This announcement was recently posted on the website of the graduate school of the University of Massachusetts at Amherst:
The University has determined that recent governmental sanctions pose a significant challenge to its ability to provide a full program of education and research for Iranian students in certain disciplines and programs. Because we must ensure compliance with applicable laws and regulations, the University has determined that it will no longer admit Iranian national students to specific programs in the College of Engineering (i.e., Chemical Engineering, Electrical & Computer Engineering, Mechanical & Industrial Engineering) and in the College of Natural Sciences (i.e., Physics, Chemistry, Microbiology, and Polymer Science & Engineering) effective February 1, 2015.
The full announcement and reasoning—namely, that the university is trying to act in accordance with all the twists and turns of the US sanctions regime—behind this new policy can be found here.
I’m waiting to hear back from some experts on the US sanctions policy as to whether the University is fairly grappling with constraints imposed by the US government or just going rogue.
But while I wait to hear back, I can’t help being reminded of the shitshow we saw when American Studies Association voted for an academic boycott of Israel.
You’ll recall that many self-proclaimed defenders of academic freedom at the time made a lot of noise about the threat that the boycott posed to academic exchange and international conversation. Even though nothing in the ASA vote precluded the exchange of individual scholars or students between the United States and Israel and the organization took great pains to stress that they were calling for institutional boycotts rather than a boycott of individuals.
Well, we don’t need to reprise that argument here. Because now we very clearly have a public university, claiming to act in accordance with US policy, officially banning Iranian national students from applying to entire graduate schools.
Will those putative defenders of academic freedom from the BDS fight speak out against this policy—and speak out far more forcefully than they did then— since this policy really does threaten academic freedom in the way they imagined the academic boycott did?
Or will they defend the university’s decision on the grounds of national security or the need for universities to act in accordance with US law? If they take that path, they’d be admitting a point many of suspected all along: that academic freedom really is not their highest value at all.
What will those defenders of academic freedom say—and, more important, do—now?
While we wait and see what they do, it’s very important that we get word of this policy out. Someone emailed me about it tonight, and I looked all over the internet and could not find a single mention of it. Do other universities have similar policies? Let’s try and gather information and make sure that people in the media and academia and civil liberties organizations know about this.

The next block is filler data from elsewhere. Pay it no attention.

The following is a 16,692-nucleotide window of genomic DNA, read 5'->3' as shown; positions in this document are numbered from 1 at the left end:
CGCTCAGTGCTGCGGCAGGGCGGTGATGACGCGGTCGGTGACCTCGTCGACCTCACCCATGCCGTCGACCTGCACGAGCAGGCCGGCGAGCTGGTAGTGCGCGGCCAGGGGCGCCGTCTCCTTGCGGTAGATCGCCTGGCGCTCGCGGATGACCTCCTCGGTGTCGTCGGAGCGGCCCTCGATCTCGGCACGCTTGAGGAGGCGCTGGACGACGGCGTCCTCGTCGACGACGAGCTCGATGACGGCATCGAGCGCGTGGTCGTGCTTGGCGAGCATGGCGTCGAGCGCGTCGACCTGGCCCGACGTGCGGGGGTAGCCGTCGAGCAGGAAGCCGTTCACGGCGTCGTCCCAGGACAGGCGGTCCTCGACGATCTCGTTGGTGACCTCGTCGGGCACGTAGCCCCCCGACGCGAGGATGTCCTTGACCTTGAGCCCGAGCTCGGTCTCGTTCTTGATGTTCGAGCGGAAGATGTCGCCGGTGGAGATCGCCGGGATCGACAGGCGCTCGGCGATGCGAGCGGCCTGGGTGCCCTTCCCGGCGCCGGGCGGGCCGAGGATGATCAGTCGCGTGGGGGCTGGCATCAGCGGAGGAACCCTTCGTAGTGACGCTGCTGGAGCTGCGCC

Updated (February 13, 12 pm)
So I’ve spoken with a few sanctions experts. More on that in a minute. First, some other updates.
1. Turns out that Kaplan, which is a US-based educational company, is implementing an even more draconian version of the policy over in Britain. For similar reasons as U. Mass. And it’s caused some problems.
Kaplan, a US-owned education provider in the UK, is refusing students who are residents of Iran enrolment in science, technology, engineering and mathematics (Stem) subjects as well as any of its post-graduate courses, citing US sanctions.
Applications for more than a dozen Iranians students have been withdrawn since autumn 2013 because the company felt it had to comply with the US regulations and sanctions policy regarding the country.
Critics say sanctions were put in place to punish Iranian authorities, not ordinary people, and that such interpretations were based on a misreading of the policy.
Iranian students studying in Britain’s public universities can generally take such courses.
2. The Washington Institute on Near East Policy, which generally takes a strong pro-Israel line, has a paper on the larger issue of Iranian nationals seeking an education in the US. On pp. 34-38, they explicitly take up the questions addressed by the U. Mass. policy. Amazingly, they come down in favor of a policy of more open access and against collective punishment. Though the specific issue they consider is that of the US government’s multiple-entry visa policies versus single-entry visa policies, the basic point of their conclusion is that the government’s visa regime is already strict enough without requiring further and more general forms of discrimination against all Iranian nationals.
The broad denial of multiple-entry visas to Iranian students in the STEM disciplines—who constitute not only the majority of Iranian students in the United States but the highest percentage of STEM students from any country—reflects a disproportionate response to a geopolitical situation in which most Iranian students have little involvement. More than any other challenge Iranian students face, the denial of multiple-entry visas—especially after announcement of the initiative to issue them—causes significant hardship, in addition to hurting Iranian goodwill toward the United States.
Another apparent incongruity involves the overlap between U.S. law and visa-issuance policy. For instance, Section 306 of EBSVRA affirms that no individual from a state sponsor of international terrorism can receive a nonimmigrant visa to the United States, except if it can be guaranteed that such an individual does “not pose a threat to the safety or national security of the United States.” Moreover, Section 501 of the 2012 Iran Threat Reduction and Syria Human Rights Act affirms that a visa must be denied to any Iranian citizen who “seeks to enter the United States to participate in coursework at an institution of higher education…for a career in the energy sector of Iran or in nuclear science or nuclear engineering or a related field in Iran.”